Illustration: Marcin Bondarowicz
Illustration: Marcin Bondarowicz

Of Eco and echoes

Silencing of the argumentative Indian.

One of the peculiar debates that dominates Indian public discourse is about tolerance. Are Indians tolerant? Or intolerant? Are they tolerant because they are nice? Or do they have karmic indifference about what happens? And is tolerance a good virtue? Is it good to tolerate the bad? Or should we be intolerant of the bad? And how dare someone call us intolerant, aren't we tolerant?

Semantics apart, there is a deeper narrative, soaked in the nation's insecurity and existential angst, as it turns 70 and reaches a point where the old appears to be disappearing fast, and what is new and emergent makes many deeply uncomfortable. At one level it is a comment on the Indian National Congress' decline and the Bharatiya Janata Party's (BJP) rise:  the Congress is now reduced to double-digits in the 545 seat Lok Sabha, and the BJP, despite having won only 31 percent of the popular vote has, given the oddities of the first-past-the-post system – and a deeply fragmented opposition – secured a massive majority of seats not enjoyed by a party since 1984. But beyond that, it is also a clash about that much-debated phrase, the idea of India: is it secular or Hindu? Multi-everything or unitary? And do the minorities in the country live in India by right or is that a privilege granted to them?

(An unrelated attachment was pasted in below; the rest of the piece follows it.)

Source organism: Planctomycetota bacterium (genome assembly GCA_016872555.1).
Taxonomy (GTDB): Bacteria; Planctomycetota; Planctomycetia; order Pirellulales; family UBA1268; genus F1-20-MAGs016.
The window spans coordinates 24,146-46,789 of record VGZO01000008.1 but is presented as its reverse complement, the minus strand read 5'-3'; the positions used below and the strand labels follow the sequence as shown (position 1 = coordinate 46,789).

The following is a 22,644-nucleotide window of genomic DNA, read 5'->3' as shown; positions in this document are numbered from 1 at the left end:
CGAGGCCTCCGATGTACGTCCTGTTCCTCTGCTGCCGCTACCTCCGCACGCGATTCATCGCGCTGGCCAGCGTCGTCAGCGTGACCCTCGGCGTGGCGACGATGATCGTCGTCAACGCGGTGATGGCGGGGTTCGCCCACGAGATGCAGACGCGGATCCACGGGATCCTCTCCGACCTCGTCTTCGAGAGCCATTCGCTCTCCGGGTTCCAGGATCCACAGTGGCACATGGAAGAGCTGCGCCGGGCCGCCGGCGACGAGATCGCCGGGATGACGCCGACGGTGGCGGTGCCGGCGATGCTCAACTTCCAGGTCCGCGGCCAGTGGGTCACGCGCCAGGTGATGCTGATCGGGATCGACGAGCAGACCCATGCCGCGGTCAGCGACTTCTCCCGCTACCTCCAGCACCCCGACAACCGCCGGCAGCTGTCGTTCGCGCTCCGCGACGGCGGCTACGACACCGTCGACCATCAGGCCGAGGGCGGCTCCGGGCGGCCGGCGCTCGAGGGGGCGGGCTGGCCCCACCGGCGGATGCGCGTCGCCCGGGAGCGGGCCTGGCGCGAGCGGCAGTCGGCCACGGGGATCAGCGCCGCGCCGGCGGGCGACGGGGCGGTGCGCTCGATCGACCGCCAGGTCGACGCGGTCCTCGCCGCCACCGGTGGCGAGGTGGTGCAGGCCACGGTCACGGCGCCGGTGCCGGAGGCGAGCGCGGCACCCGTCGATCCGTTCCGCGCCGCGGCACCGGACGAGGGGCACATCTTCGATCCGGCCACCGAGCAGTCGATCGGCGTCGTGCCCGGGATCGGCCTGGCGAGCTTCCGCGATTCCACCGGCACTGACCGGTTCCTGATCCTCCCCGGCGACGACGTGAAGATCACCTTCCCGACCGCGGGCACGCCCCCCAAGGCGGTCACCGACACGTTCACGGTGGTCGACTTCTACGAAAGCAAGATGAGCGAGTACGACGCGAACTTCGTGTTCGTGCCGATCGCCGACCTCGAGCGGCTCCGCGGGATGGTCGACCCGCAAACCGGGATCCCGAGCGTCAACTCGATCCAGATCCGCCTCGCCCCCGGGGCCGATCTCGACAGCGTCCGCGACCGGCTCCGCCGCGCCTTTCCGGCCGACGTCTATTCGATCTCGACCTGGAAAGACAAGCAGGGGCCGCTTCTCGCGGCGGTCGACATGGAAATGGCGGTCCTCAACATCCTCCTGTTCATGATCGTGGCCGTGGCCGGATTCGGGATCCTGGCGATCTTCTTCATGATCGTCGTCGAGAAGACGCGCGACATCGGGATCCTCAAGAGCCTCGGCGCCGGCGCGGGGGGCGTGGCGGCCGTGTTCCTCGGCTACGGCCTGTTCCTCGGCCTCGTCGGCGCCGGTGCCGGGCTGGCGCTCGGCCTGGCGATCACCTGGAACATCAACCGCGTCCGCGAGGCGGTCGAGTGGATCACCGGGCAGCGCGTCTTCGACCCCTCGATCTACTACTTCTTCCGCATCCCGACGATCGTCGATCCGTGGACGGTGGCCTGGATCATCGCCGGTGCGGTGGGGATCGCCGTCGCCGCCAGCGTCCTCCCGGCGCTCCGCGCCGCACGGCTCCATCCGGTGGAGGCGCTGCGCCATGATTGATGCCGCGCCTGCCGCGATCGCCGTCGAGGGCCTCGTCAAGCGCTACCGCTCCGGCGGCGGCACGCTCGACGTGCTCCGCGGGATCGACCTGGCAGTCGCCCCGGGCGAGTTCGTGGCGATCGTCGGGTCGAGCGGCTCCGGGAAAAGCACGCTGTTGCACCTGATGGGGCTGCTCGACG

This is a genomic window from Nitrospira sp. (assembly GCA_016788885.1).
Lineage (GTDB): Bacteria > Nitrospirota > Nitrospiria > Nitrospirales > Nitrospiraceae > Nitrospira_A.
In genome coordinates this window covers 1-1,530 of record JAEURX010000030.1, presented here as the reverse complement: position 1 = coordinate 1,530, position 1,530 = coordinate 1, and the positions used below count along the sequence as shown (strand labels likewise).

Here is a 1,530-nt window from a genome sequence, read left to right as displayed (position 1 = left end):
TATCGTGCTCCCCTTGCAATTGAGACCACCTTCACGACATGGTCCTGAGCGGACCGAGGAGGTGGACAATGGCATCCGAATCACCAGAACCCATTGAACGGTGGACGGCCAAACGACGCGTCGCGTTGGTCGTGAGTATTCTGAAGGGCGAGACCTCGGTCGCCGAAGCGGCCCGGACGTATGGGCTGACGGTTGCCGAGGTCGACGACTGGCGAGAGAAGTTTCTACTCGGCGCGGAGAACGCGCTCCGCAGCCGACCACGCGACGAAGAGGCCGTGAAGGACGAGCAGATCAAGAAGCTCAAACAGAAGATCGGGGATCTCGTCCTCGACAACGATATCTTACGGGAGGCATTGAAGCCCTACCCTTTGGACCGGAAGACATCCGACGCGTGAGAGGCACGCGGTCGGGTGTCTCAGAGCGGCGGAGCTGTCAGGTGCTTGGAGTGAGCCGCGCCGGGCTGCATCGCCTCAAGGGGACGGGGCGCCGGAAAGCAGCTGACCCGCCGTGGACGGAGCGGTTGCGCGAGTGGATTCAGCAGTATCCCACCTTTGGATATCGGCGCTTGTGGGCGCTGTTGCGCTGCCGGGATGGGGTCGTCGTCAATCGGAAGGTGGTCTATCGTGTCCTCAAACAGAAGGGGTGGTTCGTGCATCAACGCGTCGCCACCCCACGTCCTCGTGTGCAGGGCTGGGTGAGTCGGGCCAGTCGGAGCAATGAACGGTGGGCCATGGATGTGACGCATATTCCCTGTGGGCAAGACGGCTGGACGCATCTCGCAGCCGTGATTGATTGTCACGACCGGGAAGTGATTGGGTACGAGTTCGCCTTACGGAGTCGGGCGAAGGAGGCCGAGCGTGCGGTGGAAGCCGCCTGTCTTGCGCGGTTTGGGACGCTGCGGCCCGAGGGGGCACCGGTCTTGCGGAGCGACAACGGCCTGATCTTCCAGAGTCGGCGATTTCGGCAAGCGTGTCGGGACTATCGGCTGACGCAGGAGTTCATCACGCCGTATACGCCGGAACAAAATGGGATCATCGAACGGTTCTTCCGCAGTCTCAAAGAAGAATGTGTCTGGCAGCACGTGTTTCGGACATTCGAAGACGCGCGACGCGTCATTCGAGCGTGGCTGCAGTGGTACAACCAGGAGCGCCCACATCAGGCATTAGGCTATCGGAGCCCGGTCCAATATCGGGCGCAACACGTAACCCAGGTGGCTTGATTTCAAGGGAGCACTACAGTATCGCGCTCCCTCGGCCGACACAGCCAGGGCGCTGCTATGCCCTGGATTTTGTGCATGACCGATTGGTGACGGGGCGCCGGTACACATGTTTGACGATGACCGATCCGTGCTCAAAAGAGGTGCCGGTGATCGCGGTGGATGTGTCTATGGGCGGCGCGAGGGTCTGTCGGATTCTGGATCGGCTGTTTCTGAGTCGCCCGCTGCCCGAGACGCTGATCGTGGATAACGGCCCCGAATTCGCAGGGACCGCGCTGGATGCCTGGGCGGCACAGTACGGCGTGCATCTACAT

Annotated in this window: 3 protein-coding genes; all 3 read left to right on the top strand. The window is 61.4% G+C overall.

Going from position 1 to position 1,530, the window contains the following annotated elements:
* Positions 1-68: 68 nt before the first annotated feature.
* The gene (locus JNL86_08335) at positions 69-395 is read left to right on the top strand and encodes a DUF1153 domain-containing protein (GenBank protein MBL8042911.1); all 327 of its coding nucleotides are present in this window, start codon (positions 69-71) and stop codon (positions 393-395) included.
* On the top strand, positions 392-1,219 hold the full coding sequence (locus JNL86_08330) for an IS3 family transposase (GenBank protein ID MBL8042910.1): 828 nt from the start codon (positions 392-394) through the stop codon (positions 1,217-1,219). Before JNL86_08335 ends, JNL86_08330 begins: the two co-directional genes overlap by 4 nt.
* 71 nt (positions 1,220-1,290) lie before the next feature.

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Himal Southasian